school test frustration
Can you give me any tips that are specifically for testing?
Get to the test ten or fifteen minutes early, if possible, and look over your notes again while you wait for it to start.  That will help prime your for the particular concepts you’ll need for that test.
When you first get the test, look it over with an eye to strategy.
  • Which questions/sections are worth the most?
  • How much time do you estimate each section/question will take you?
  • Do certain questions/sections seem easier than others?

With those things in mind, pick the low-hanging fruit first. What I mean by that is do the easiest questions and sections first and the ones that will gain you the most points.  Sometimes these will be the same questions; sometimes they won’t.  You’ll have to use your best judgement.

For example; after looking over the hour long test for two or three minutes, I see there are three short essays worth 20 points each, and 20 short answers worth two points each.  Two of the essays seem straight-forward and I pretty much know the answers.  The other essay looks much tougher.  Out of the short answer questions, most look familiar, but there may be five or six I’m not sure of.  I would do the two easy essays first, spending about ten minutes each, then do the fourteen or fifteen easier short-answer questions taking another fifteen minutes.  That’s thirty-eight minutes, including the time I spent looking over the test to begin with, which leaves me twenty-two minutes.  I would then give myself ten minutes to work on the last five short-answer questions and use the remaining twelve minutes to do my best on the tough essay.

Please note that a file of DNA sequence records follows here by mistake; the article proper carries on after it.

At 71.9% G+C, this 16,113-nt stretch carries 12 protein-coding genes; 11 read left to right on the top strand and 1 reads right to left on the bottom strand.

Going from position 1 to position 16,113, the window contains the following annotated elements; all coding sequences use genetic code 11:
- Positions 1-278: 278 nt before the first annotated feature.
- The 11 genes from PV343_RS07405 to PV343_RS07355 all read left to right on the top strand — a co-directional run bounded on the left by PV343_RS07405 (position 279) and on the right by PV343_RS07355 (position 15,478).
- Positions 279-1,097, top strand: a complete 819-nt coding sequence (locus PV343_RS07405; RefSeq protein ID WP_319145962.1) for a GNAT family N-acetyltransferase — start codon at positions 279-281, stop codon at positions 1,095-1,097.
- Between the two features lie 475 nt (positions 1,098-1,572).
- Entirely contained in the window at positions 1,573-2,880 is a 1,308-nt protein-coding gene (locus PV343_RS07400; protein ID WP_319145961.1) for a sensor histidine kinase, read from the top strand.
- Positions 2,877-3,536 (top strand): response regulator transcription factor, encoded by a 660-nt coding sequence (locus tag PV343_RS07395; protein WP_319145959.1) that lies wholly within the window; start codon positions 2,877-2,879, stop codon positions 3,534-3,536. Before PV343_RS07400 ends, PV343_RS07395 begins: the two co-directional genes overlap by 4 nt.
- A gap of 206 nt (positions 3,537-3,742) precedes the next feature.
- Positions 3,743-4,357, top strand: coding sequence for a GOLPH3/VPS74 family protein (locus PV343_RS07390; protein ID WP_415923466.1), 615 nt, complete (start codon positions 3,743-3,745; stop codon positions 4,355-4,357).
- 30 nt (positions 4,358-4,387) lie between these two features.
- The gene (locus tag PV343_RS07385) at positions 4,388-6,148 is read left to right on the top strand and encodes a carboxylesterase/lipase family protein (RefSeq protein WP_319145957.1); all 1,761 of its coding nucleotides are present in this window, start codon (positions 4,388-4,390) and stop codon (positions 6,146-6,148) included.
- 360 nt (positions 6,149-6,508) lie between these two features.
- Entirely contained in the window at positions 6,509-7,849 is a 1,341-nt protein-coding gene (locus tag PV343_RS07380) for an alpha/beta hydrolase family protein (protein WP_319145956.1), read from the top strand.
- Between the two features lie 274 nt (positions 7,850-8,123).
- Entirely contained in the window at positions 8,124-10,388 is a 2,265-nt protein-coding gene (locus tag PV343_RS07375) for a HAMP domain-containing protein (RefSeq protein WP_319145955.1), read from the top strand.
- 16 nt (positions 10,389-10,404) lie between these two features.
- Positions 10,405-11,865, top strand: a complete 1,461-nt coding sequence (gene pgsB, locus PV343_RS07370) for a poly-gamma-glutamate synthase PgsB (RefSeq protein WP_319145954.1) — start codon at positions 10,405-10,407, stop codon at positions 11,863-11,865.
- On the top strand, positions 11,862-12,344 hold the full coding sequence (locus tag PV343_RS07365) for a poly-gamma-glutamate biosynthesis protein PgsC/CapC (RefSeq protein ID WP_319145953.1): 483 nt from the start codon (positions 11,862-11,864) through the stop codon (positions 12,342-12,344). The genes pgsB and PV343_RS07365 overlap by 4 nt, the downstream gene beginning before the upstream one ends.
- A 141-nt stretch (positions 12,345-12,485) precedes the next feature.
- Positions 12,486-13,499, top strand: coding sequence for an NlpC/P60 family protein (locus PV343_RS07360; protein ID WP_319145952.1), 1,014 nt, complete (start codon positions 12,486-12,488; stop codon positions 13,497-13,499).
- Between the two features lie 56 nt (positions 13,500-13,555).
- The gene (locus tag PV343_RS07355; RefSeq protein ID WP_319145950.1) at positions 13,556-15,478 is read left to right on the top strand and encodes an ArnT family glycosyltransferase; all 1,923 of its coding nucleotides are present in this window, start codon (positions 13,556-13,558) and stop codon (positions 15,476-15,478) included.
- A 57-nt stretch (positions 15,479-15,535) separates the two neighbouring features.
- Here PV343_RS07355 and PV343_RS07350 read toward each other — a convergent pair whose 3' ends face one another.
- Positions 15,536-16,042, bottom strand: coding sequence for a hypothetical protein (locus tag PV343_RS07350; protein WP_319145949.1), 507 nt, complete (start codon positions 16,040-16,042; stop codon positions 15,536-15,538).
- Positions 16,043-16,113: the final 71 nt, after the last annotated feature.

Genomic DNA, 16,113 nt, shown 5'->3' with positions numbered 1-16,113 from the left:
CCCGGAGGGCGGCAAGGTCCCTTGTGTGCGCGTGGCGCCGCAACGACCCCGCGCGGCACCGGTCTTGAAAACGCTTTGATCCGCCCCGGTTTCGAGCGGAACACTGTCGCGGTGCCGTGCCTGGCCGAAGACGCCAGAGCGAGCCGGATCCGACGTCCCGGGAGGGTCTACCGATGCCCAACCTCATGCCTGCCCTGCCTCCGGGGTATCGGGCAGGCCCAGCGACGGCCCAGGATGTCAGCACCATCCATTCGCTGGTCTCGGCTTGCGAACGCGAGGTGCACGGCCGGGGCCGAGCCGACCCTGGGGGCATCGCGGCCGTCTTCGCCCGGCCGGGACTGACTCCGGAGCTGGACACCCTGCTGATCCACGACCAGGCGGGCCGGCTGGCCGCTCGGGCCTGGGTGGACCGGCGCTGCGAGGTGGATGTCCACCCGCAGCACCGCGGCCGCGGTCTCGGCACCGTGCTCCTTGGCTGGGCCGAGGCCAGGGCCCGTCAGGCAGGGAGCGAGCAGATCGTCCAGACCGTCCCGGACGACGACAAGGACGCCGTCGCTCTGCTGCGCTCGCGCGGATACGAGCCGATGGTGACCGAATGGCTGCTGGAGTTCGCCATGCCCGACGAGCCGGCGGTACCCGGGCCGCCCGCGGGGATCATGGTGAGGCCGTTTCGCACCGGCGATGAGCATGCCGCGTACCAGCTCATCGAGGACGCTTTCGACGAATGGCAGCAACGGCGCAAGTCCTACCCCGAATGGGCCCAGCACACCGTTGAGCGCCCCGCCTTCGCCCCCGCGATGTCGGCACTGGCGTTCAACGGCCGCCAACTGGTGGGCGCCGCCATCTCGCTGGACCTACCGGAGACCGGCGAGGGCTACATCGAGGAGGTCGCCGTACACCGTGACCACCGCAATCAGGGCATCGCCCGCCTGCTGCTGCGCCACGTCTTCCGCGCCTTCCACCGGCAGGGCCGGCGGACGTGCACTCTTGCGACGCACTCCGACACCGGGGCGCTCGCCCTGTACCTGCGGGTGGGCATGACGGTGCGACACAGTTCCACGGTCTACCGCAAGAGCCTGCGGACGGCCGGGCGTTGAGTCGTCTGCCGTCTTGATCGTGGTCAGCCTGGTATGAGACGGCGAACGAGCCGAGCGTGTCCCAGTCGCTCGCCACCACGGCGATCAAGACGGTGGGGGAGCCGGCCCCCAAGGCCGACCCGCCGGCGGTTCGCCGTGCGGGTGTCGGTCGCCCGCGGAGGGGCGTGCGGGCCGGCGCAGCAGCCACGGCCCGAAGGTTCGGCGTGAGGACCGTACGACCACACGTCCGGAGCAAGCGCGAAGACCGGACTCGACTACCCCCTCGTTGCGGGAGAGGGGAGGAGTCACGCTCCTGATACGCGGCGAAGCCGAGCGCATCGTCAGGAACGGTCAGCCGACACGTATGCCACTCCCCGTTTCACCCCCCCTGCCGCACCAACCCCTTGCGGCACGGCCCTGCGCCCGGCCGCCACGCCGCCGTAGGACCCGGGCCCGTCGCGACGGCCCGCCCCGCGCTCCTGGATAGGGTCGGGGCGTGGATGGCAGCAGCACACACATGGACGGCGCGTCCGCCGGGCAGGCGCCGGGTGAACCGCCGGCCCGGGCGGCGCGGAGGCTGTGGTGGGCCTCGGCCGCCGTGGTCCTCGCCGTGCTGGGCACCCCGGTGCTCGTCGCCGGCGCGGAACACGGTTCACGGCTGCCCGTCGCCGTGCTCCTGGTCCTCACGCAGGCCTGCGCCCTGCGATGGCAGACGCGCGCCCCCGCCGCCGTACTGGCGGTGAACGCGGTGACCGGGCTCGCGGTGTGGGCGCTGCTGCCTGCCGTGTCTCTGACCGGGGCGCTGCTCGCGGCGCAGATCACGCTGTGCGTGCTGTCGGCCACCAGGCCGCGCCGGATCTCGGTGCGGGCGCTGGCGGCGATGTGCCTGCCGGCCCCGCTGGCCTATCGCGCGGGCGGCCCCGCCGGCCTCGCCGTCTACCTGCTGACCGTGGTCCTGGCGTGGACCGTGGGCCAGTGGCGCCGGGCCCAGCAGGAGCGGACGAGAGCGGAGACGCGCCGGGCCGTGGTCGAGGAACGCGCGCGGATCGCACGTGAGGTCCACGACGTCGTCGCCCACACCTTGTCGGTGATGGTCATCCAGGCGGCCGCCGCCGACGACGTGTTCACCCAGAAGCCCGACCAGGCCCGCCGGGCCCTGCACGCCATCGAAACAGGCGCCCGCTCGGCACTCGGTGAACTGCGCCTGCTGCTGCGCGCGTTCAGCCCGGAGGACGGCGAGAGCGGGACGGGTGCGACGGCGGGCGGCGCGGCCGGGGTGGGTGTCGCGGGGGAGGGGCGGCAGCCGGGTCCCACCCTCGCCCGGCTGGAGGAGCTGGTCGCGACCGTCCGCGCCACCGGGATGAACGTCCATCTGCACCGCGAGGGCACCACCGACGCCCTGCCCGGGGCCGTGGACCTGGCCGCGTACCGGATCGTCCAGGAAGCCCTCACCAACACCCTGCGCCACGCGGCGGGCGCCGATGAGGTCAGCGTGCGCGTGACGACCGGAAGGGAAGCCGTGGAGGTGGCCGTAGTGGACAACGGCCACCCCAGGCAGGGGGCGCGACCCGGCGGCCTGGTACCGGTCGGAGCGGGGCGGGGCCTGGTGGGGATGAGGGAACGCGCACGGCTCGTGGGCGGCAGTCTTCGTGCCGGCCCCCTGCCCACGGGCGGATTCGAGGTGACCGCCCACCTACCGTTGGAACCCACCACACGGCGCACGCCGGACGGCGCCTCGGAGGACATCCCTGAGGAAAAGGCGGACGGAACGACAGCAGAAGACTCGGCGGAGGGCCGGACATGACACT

This approach has several advantages.  First of all, it allows you to rack up points and confidence initially.  Secondly, as you are answering the easier questions, more of the stuff you’ve studied will come to mind, making it easier to tackle the hard questions later.  Finally, if you run out of time, you’ll run out while working on the harder, less-valuable stuff.  There you had less points to gain and less possibility of gaining those points, so it does less damage.

Finally, do a post-test assessment as soon as you can after the test.  Ask yourself questions such as…

    • What was on the test that I wasn’t expecting?
    • What wasn’t on the test that I wasted time studying?
    • Knowing what the test was like, how should I have studied differently?
    • Could I have answered the questions differently or in a different order and done better?
    • Did I spend enough time studying?
© Cody Blair, All Rights Reserved.


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